The complicated world of contact tracing

By Madeline Laguaite

Many students choose to take it easy during their summer break. But instead of spending the remaining days of her summer vacation sleeping in, Sombal Bari is on the phone for hours at a time to stop the spread of COVID-19 through her job as a contact tracer.

Bari, from the southwest Georgia town of Cairo, is a student in the master’s program for social work and public health at the University of Georgia. She has a passion for promoting health in rural areas, so when the COVID-19 pandemic hit and the UGA College of Public Health sent out an email looking for available students, she answered the call. When she began in May, there were about 15 students who signed up to be contact tracers. Now, there are more than 20.


Contact tracing examines the recent personal interactions of infected individuals, to determine whether the people they interacted with also have the virus. The goal is to break the chain of new infections.

Bari is one of 1,378 contact tracers and case investigators across Georgia working to stop the spread of the novel coronavirus. Contact tracing can be very effective, but only with the cooperation of everyone involved — case investigators, contact tracers, those infected with COVID-19 and the people they’ve been in contact with.

Contact tracers face a number of obstacles. One is limited cooperation from the public, because some people fear being stigmatized about their viral status. There are also technical difficulties to deal with. But among the biggest problems are the sheer number of cases, and the frustrating lag time in getting COVID-19 test results from labs.

Dr. Tom Frieden, former director of the CDC, largely agrees that it is impossible to do meaningful or substantial contact tracing with huge numbers of cases, the New York Times reported. He noted that when testing results lag as much as they have, it becomes almost impossible to keep up with the high volume of infected individuals and those who have been in contact with them.

“At some point when your cases are very high, you have to dial back your testing and contact tracing,” said Frieden.  “We may be in that situation in some parts of the country today.”

Covid Exit Strategy, in judging states on whether contact tracing is possible, lists Georgia as “Extremely Unlikely,” citing its high rate of positive cases among tests, at 13.2 percent.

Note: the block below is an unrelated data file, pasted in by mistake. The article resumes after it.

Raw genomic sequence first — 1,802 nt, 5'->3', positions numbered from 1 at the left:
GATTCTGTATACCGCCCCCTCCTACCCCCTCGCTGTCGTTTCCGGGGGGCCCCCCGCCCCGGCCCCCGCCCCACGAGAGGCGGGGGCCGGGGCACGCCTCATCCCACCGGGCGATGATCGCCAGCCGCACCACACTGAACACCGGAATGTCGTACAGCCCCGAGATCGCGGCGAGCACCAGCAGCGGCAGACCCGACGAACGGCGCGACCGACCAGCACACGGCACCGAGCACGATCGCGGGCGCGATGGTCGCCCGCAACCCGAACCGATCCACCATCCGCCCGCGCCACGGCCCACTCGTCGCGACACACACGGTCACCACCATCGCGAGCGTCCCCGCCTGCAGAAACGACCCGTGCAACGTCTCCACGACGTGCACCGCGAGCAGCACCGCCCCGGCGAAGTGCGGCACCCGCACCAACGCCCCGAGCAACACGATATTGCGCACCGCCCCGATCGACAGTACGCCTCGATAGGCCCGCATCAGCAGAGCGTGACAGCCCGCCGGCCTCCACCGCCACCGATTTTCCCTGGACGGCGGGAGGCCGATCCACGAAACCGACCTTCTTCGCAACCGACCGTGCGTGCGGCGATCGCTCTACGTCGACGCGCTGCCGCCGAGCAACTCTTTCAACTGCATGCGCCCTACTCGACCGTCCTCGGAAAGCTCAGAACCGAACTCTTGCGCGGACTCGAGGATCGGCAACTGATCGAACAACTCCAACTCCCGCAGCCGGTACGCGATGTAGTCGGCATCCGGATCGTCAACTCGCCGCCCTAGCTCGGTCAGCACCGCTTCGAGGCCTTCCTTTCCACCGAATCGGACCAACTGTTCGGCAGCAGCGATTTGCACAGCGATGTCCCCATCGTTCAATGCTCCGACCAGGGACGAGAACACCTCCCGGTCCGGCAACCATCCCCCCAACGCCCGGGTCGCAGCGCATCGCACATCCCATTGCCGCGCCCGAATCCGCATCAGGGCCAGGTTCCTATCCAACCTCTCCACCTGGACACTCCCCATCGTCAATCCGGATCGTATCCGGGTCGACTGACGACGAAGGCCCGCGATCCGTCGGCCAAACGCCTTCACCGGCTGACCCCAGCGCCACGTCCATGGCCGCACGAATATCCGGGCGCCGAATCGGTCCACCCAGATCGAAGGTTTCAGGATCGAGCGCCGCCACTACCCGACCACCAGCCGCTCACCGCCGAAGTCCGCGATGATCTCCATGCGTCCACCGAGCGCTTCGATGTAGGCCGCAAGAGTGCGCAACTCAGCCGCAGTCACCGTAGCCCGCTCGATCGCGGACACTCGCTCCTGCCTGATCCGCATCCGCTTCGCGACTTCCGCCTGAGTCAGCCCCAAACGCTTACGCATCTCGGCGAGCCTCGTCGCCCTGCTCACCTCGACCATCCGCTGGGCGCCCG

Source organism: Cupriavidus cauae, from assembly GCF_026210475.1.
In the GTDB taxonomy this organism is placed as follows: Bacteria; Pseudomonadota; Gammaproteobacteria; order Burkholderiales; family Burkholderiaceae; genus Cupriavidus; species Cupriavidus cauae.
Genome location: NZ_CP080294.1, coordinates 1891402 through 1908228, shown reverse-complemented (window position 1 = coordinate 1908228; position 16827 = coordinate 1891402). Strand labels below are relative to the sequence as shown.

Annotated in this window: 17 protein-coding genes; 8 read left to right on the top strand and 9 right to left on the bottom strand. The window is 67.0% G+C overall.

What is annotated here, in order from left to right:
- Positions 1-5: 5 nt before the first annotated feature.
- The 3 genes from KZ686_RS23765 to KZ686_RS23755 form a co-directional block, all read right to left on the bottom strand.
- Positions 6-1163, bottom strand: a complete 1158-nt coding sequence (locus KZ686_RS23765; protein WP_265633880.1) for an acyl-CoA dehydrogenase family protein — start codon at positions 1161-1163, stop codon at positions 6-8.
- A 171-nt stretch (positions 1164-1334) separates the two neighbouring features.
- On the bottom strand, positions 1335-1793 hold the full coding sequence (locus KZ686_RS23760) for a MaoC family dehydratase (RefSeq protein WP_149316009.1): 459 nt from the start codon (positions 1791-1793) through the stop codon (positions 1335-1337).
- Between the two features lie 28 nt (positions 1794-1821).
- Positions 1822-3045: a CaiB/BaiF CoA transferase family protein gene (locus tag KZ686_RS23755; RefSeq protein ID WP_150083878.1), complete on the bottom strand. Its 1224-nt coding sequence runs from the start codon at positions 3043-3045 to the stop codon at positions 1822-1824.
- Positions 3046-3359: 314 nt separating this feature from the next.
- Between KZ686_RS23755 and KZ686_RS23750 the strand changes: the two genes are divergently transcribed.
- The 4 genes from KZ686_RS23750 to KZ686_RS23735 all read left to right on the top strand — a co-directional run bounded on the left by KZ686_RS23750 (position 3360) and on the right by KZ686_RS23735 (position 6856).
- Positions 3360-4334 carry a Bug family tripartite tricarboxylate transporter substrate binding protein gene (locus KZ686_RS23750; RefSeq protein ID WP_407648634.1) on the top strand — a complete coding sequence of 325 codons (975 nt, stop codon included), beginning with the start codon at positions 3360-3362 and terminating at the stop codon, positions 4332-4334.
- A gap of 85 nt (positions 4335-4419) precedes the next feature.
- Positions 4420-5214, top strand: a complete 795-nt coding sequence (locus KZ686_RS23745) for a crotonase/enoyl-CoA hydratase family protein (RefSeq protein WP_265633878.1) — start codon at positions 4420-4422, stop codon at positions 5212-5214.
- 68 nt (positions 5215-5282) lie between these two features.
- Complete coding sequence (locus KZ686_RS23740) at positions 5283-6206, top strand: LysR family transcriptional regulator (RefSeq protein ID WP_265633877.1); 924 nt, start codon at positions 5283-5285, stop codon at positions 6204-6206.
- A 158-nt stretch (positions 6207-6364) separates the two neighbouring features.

A time-consuming job

While the term “contact tracing” has received increased media attention amid the pandemic, the concept is not new. It has been used for years to stop the spread of diseases like tuberculosis, measles and STDs.

Contact tracing involves teamwork between two types of employees from the Georgia Department of Public Health: case investigators and contact tracers.

First, a case investigator calls a person diagnosed with COVID-19, asking about the places where the person has been recently and about the individuals with whom the person has had prolonged, close contact — about 15 minutes of close contact.

Contact tracers then reach out to the people who have interacted with the sick person, and inform them that they may have been exposed to the virus. These people are advised to get tested, potentially self-quarantine and monitor any symptoms.

Bari said people who have been exposed to COVID-19 can enroll in the Department of Public Health’s symptom monitoring program if they wish. They’ll select how they prefer to be contacted, and contact tracers like Bari will reach out to them periodically to ensure they’re not experiencing symptoms.

If people who were exposed notice any symptoms, she said, they should contact their health department. If the symptoms are severe, she advises them to go to the emergency room. Tracers also offer resources, like providing nearby places to get tested and answering basic questions.

Bari said that in addition to being a fulfilling job, contact tracing has been a great learning experience for her as a student.

“I’ve had a lot of contacts that I’ve talked to who have just been very thankful someone is calling just to make sure they’re doing OK,” Bari said. “The wonderful feedback that we get makes this job more worthwhile, because we know we’re making a difference in these people’s lives.”


Glen Nowak, the director of the Grady College Center for Health and Risk Communication at UGA, said Georgia’s communication with the public regarding the COVID-19 pandemic has been “inconsistent,” as different messages have come from different groups and people in power. While the state health department recommends one thing, local health departments have other suggestions.

For instance, he noted, cities such as Athens, Savannah and Atlanta have mask mandates that go beyond state directives from Gov. Brian Kemp.

“The governor has been offering his recommendations and . . . they’re not the same as what mayors are doing. He’s advocating for masks and at the same time, he’s not requiring masks and that probably is confusing for some people,” Nowak said.

Confusion also stems from a public misconception about contact tracing. Many people believe the tracers need to know every person an infected individual has encountered, but that’s not true. They are looking only for those who have had close, prolonged contact with the person.

“Many people think that you’re expected to identify every possible person that you’ve had contact with and as a result, I think that sometimes intimidates people,” Nowak said.

Cooperation isn’t guaranteed

For contact tracing to work effectively, it requires cooperation from everyone involved, but especially from the person who’s infected with COVID-19, Nowak said.